There are still questions remaining about the cost of collection of e-tolls, even after a meeting between the inter-ministerial committee on the Gauteng Freeway Improvement Project (GFIP) and the Road Freight Association (RFA) and car rental companies that form part of the South African Vehicle Rental and Leasing Association (Savrala).
Wayne Duvenage, chief executive of Avis, told Moneyweb that he was encouraged by the deputy-president, who chairs the inter-ministerial committee, willingness to listen to their concerns.
“He indicated that he had heard enough concerns and discussions to show that there is a need for a longer meeting to understand what is going on. Otherwise we will get nowhere,” Duvenage said.
He indicated that although the South African National Roads Agency and the Passenger Rail Agency of South Africa (Prasa) gave presentations, he feels that there is still no clarity on the true cost of collecting the e-tolls. This is one of the main concerns from most stakeholders, stating that using the fuel levy would be administratively cheaper.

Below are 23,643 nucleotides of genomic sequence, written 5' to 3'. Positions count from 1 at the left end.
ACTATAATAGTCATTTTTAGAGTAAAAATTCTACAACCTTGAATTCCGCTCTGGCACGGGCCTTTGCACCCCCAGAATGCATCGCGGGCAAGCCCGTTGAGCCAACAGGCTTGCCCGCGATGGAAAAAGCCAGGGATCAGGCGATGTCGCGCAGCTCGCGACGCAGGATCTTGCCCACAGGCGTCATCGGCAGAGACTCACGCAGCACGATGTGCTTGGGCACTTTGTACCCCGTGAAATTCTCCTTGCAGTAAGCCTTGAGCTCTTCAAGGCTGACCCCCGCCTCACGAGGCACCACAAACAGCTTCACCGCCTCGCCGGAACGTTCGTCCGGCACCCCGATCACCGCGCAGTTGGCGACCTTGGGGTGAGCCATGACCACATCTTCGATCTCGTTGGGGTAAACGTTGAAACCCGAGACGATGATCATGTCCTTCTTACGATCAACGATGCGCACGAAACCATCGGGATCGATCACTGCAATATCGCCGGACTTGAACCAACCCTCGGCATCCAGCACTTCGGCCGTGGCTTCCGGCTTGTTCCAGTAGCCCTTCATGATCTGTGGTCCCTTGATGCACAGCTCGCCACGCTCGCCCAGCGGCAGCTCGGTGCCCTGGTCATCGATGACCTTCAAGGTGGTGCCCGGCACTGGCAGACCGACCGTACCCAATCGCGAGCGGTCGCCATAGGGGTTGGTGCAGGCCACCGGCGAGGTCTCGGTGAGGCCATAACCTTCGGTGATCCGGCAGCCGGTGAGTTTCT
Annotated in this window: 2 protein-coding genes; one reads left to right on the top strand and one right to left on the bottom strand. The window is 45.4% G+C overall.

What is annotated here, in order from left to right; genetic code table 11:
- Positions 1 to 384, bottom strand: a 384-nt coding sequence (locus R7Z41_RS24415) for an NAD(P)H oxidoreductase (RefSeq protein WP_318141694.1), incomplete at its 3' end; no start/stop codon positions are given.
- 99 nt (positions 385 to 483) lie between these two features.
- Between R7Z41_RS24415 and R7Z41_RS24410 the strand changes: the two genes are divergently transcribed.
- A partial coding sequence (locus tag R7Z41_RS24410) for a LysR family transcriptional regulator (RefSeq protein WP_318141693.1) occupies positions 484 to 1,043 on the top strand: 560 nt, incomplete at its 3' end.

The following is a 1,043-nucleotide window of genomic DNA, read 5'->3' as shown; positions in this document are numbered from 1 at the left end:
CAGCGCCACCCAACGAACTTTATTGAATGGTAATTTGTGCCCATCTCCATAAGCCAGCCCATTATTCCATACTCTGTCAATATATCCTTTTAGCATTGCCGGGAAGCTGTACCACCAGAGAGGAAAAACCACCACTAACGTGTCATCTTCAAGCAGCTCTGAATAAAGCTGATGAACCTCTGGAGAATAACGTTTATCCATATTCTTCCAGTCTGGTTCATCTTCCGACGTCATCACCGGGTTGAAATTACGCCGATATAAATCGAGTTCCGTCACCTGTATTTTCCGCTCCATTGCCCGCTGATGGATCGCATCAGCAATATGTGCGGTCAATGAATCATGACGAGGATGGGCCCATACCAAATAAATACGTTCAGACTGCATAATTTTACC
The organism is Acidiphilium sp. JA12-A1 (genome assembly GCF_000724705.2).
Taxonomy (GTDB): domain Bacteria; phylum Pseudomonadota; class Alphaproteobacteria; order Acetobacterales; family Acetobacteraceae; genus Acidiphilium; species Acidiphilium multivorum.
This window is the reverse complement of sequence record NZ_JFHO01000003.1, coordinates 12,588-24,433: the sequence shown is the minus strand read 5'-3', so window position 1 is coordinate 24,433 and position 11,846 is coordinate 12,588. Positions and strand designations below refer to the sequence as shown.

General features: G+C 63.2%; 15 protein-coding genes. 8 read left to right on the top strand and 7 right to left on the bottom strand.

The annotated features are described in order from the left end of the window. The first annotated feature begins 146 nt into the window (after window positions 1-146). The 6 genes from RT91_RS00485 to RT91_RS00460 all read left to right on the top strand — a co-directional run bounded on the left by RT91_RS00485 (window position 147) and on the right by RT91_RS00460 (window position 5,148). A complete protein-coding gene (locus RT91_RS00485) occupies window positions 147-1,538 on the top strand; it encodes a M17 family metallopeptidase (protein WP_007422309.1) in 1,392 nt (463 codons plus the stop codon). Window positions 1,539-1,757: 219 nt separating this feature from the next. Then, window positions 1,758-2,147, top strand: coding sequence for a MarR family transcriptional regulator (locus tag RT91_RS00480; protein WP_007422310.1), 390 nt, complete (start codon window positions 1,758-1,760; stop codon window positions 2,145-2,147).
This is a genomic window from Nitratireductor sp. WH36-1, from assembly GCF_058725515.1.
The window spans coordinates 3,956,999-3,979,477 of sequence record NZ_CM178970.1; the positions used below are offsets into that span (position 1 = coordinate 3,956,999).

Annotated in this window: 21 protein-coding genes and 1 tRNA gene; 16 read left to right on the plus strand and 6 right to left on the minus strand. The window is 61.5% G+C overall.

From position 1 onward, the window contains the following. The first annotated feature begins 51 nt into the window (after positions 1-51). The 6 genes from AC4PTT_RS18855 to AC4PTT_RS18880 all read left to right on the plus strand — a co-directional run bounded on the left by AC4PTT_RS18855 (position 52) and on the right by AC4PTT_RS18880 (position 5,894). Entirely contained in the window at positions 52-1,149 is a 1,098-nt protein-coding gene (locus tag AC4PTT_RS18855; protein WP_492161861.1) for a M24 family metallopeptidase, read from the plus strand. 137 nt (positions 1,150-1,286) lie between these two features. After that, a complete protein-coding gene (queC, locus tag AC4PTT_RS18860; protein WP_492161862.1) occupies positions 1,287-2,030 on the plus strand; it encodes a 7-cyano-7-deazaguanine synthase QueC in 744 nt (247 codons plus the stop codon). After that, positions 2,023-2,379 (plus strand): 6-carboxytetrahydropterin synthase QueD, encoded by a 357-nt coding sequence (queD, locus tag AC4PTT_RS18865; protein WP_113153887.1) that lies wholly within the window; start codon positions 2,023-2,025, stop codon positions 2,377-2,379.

Sharmini Naidoo, CEO of the RFA, confirmed that a second meeting will take place in the next couple of weeks.
She said that the RFA found the meeting quite positive, as it had the opportunity to raise some of the issues the association has with the e-tolling system.
“One of our issues is that the cost of the e-tolling system is ridiculous. It seems the deputy-president is open to suggestions. It is a step in the right direction,” she said.
She said that the RFA is aware that the government is planning to possibly roll out more e-tolling system across the country seeing as the GFIP was only Phase 1.
“The government will have to follow the same process it did with the GFIP, proclaiming the roads as toll roads. This time the people are more aware of the impact of this and it won’t be so easy,” she told Moneyweb.